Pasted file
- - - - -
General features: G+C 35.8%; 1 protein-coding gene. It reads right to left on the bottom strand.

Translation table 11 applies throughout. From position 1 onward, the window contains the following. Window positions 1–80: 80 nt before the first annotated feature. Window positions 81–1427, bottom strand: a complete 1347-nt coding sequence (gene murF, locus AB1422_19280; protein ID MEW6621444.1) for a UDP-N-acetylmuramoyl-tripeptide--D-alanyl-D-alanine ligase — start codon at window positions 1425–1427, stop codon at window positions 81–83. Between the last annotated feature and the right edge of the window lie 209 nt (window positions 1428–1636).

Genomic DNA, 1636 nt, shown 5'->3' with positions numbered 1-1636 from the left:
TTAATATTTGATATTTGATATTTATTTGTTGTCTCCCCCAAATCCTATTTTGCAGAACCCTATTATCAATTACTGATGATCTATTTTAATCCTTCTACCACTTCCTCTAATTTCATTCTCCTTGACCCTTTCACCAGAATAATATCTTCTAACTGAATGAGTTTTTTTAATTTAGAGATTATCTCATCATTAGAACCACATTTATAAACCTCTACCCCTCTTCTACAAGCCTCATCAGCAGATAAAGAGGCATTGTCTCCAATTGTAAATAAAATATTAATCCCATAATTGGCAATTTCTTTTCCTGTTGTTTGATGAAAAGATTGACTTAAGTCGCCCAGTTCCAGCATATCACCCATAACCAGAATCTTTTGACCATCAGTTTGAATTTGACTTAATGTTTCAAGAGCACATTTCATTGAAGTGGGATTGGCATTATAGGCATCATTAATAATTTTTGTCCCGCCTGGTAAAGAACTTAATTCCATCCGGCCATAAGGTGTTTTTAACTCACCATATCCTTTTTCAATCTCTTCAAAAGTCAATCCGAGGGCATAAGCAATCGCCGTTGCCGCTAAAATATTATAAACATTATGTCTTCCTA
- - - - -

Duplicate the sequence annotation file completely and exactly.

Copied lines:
General features: G+C 35.8%; 1 protein-coding gene. It reads right to left on the bottom strand.

Translation table 11 applies throughout. From position 1 onward, the window contains the following. Window positions 1–80: 80 nt before the first annotated feature. Window positions 81–1427, bottom strand: a complete 1347-nt coding sequence (gene murF, locus AB1422_19280; protein ID MEW6621444.1) for a UDP-N-acetylmuramoyl-tripeptide--D-alanyl-D-alanine ligase — start codon at window positions 1425–1427, stop codon at window positions 81–83. Between the last annotated feature and the right edge of the window lie 209 nt (window positions 1428–1636).

Genomic DNA, 1636 nt, shown 5'->3' with positions numbered 1-1636 from the left:
TTAATATTTGATATTTGATATTTATTTGTTGTCTCCCCCAAATCCTATTTTGCAGAACCCTATTATCAATTACTGATGATCTATTTTAATCCTTCTACCACTTCCTCTAATTTCATTCTCCTTGACCCTTTCACCAGAATAATATCTTCTAACTGAATGAGTTTTTTTAATTTAGAGATTATCTCATCATTAGAACCACATTTATAAACCTCTACCCCTCTTCTACAAGCCTCATCAGCAGATAAAGAGGCATTGTCTCCAATTGTAAATAAAATATTAATCCCATAATTGGCAATTTCTTTTCCTGTTGTTTGATGAAAAGATTGACTTAAGTCGCCCAGTTCCAGCATATCACCCATAACCAGAATCTTTTGACCATCAGTTTGAATTTGACTTAATGTTTCAAGAGCACATTTCATTGAAGTGGGATTGGCATTATAGGCATCATTAATAATTTTTGTCCCGCCTGGTAAAGAACTTAATTCCATCCGGCCATAAGGTGTTTTTAACTCACCATATCCTTTTTCAATCTCTTCAAAAGTCAATCCGAGGGCATAAGCAATCGCCGTTGCCGCTAAAATATTATAAACATTATGTCTTCCTA